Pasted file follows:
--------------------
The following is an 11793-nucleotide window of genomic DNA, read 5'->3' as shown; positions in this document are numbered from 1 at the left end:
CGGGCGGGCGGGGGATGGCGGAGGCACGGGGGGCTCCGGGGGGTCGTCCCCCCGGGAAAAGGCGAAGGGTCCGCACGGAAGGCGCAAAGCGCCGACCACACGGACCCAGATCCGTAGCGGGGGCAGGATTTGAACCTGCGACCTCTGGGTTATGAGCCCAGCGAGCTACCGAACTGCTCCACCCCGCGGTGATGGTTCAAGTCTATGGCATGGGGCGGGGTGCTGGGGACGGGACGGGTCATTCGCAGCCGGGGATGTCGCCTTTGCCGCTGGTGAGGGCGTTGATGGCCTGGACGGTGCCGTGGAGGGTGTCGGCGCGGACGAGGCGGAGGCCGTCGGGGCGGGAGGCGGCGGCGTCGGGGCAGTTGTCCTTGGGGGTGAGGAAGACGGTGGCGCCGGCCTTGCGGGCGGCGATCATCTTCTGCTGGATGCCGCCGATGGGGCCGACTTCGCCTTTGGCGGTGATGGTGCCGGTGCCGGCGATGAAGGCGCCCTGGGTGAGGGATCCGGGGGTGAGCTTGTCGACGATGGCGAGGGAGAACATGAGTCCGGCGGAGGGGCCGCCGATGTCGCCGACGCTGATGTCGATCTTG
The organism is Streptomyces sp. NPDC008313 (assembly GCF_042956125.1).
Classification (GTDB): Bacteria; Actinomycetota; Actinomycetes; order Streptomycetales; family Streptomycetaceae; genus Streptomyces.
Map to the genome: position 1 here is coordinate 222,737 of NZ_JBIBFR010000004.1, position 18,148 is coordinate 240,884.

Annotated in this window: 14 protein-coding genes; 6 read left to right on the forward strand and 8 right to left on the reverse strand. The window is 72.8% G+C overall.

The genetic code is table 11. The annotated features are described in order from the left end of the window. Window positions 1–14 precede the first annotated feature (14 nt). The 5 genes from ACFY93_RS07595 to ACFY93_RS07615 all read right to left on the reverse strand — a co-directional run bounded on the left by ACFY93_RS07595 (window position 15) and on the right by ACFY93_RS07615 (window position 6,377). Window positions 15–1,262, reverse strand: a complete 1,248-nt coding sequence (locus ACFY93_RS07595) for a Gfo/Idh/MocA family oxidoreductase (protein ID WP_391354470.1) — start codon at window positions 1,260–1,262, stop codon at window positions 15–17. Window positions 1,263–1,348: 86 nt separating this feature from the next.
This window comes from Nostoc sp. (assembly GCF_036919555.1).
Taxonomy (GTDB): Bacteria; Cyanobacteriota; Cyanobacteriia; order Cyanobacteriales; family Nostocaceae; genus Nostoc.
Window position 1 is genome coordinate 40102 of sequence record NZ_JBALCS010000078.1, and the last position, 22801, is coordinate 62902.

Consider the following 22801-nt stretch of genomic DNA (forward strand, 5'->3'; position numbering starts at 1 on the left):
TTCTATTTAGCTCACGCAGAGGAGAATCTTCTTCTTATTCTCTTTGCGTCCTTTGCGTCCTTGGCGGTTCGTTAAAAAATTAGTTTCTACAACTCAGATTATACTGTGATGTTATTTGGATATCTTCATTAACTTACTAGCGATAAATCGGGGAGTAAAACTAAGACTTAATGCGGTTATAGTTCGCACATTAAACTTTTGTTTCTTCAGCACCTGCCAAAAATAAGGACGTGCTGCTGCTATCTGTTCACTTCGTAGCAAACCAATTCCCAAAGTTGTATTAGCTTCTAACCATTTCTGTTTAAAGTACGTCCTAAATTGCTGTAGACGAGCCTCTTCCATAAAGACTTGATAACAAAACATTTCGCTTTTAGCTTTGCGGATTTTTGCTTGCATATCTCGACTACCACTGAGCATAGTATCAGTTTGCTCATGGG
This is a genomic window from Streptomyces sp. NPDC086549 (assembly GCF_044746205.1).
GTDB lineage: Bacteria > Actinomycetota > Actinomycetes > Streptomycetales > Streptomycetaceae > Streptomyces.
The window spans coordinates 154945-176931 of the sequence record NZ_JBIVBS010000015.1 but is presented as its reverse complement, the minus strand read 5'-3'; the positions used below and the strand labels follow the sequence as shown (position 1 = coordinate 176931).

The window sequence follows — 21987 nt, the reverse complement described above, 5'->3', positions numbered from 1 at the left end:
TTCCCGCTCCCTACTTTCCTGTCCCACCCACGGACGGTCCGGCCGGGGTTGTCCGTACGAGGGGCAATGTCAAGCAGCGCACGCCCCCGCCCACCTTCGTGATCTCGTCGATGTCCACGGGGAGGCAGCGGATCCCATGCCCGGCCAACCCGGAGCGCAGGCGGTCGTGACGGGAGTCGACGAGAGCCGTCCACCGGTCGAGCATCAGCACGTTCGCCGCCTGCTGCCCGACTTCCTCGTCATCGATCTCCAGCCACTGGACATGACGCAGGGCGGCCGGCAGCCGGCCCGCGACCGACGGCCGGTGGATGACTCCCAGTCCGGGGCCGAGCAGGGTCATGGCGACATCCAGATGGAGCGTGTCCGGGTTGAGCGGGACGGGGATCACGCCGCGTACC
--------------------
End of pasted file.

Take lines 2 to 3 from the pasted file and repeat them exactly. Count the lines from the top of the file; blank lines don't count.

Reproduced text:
CGGGCGGGCGGGGGATGGCGGAGGCACGGGGGGCTCCGGGGGGTCGTCCCCCCGGGAAAAGGCGAAGGGTCCGCACGGAAGGCGCAAAGCGCCGACCACACGGACCCAGATCCGTAGCGGGGGCAGGATTTGAACCTGCGACCTCTGGGTTATGAGCCCAGCGAGCTACCGAACTGCTCCACCCCGCGGTGATGGTTCAAGTCTATGGCATGGGGCGGGGTGCTGGGGACGGGACGGGTCATTCGCAGCCGGGGATGTCGCCTTTGCCGCTGGTGAGGGCGTTGATGGCCTGGACGGTGCCGTGGAGGGTGTCGGCGCGGACGAGGCGGAGGCCGTCGGGGCGGGAGGCGGCGGCGTCGGGGCAGTTGTCCTTGGGGGTGAGGAAGACGGTGGCGCCGGCCTTGCGGGCGGCGATCATCTTCTGCTGGATGCCGCCGATGGGGCCGACTTCGCCTTTGGCGGTGATGGTGCCGGTGCCGGCGATGAAGGCGCCCTGGGTGAGGGATCCGGGGGTGAGCTTGTCGACGATGGCGAGGGAGAACATGAGTCCGGCGGAGGGGCCGCCGATGTCGCCGACGCTGATGTCGATCTTG
The organism is Streptomyces sp. NPDC008313 (assembly GCF_042956125.1).